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This assignment ran from Aug 15 to Sep 5, 2016.

As a child, I was told that my hair was my crown. My thick, kinky Afro stood at attention, and I realized that my hair was not only a crown, but also a representation of my blackness, heritage, and style. Unlike height or skin color, your hair is versatile with texture, colors, and motion. Each day, month, and year, men and women make decisions about their hair. We change its length often and its style daily. These choices are often personal and can symbolize our culture or our admiration for another.

So, what does your hair mean to you? What does it represent in your culture and community? Do you braid it or curl it? Do you dye it fun colors or just dye away the gray? Do you love your gray? Have you ever lost your hair? How did that affect you? How do others see your hair? Are you proud of your hair? The questions could continue on and on. Your photos could be about your hair, or that of someone you know, or of anyone you meet. Hair is a strong outward expression of ourselves, but can also be very personal. Let's get this assignment going and see where it takes us.

And for this assignment, we will focus only on the hair that grows from our heads! Over the next few weeks, my co-editor Marie McGrory and I will be sharing our individual experiences and we look forward to seeing yours too.

Curated by:

Endia Beal
Artist, Educator and Activist

Marie McGrory
Producer, Nat Geo Travel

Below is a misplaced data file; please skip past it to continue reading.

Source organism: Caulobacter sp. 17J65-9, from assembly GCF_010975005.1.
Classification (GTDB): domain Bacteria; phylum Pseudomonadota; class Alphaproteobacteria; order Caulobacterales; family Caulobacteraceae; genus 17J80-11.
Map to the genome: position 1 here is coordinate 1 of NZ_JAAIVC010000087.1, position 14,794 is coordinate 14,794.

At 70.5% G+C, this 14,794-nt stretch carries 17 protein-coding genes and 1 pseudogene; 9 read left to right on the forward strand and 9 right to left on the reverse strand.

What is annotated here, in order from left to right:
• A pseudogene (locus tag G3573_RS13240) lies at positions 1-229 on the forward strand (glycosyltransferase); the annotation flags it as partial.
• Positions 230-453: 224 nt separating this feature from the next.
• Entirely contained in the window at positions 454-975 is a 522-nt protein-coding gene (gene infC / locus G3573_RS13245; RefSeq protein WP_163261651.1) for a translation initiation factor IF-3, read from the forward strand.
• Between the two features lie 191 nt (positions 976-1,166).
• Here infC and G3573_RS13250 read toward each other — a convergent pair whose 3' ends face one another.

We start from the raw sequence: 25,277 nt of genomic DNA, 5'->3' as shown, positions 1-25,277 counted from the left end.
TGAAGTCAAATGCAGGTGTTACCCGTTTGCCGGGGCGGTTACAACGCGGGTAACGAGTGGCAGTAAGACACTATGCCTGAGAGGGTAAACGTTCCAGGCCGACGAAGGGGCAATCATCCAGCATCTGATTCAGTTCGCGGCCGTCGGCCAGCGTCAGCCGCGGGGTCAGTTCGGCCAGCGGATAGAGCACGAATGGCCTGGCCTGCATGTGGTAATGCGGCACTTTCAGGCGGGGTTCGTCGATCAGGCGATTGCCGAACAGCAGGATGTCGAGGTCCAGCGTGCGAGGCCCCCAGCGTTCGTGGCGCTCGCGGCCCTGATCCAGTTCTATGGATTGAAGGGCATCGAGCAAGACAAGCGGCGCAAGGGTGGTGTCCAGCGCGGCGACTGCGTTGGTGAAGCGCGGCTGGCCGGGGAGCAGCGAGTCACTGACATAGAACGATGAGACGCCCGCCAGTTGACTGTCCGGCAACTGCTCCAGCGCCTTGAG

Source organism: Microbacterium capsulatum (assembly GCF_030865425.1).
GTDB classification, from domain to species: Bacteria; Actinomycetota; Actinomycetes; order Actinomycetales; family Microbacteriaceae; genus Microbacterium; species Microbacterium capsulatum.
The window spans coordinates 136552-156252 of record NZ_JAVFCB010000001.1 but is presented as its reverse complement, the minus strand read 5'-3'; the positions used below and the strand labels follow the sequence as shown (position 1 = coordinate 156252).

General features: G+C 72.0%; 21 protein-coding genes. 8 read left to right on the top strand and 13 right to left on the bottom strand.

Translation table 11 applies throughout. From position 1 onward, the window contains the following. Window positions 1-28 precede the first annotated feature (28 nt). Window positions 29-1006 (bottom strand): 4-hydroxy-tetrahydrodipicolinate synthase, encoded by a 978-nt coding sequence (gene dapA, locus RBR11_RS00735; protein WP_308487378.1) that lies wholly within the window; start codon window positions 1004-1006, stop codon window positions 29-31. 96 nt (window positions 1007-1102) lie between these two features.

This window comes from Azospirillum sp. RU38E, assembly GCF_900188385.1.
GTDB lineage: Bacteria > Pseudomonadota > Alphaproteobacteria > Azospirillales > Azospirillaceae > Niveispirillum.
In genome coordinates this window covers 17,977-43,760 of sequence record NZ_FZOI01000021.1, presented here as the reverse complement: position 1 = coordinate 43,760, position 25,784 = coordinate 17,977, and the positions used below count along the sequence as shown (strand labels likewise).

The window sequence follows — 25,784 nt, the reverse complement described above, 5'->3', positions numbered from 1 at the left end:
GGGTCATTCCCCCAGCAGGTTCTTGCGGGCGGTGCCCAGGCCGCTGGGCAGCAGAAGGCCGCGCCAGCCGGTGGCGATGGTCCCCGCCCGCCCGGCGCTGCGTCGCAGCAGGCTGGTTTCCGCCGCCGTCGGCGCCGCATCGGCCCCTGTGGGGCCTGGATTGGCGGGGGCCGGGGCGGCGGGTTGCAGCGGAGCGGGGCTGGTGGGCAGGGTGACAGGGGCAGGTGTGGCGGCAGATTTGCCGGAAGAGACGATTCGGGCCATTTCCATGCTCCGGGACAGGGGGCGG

Assignment Status
  • Open

    Everyone’s welcome to contribute their best shot to open assignments. Learn more.
  • Closed

    Completed assignments—with our favorite photos included—will be published online. Learn more.
  • Published

    Once the submission period is over, we'll review all contributions and select our favorite images to be included in the story. Learn more.
Published Sep 16, 2016.
Thank you for your contributions!

Facebook Live

Posted sep 2, 2016

Photographer Endia Beal films from Sola Salons in Winston-Salem, North Carolina as she speaks with stylists about what hair means to them. Endia is co-editing the Your Shot assignment "Hair" which asks photographers to submit images of what hair represents to them culturally and personally.

Also we have added a 4th submission to this assignment, so get those last submissions ready.

Reinvent the Way You View Your Hair

Posted aug 29, 2016

Hair is an integral part of our lives. It can frame our face or tell a story about our culture. It has motion, patterns, shapes, and color. I challenge you to reinvent the way you view your hair or your friends’ hair and share your photographs. Below I provided some photos from my series “Can I Touch It?” and links to a few photographers who are reinventing the way the world views hair. Marie and I can’t wait to see your submissions!

Shani Crowe – Black Women and Braids: Images Align Their History

Awol Erizku – Afropunk Hair Portraits

Nontsikelelo Mutiti – Ruka (to braid/to knit/to weave) Explores the African Hair Braiding Salon

- Endia Beal

Telling A Story

Posted aug 29, 2016

We are seeing many fun images of hair—windblown hair, long hair flowing in golden light, barbershops—but don't forget to tell the story. How do you show a portrait that is not redundant? How do you represent the story of what this person's hair means to them? Don't forget to ask questions, and tell us a story in your caption.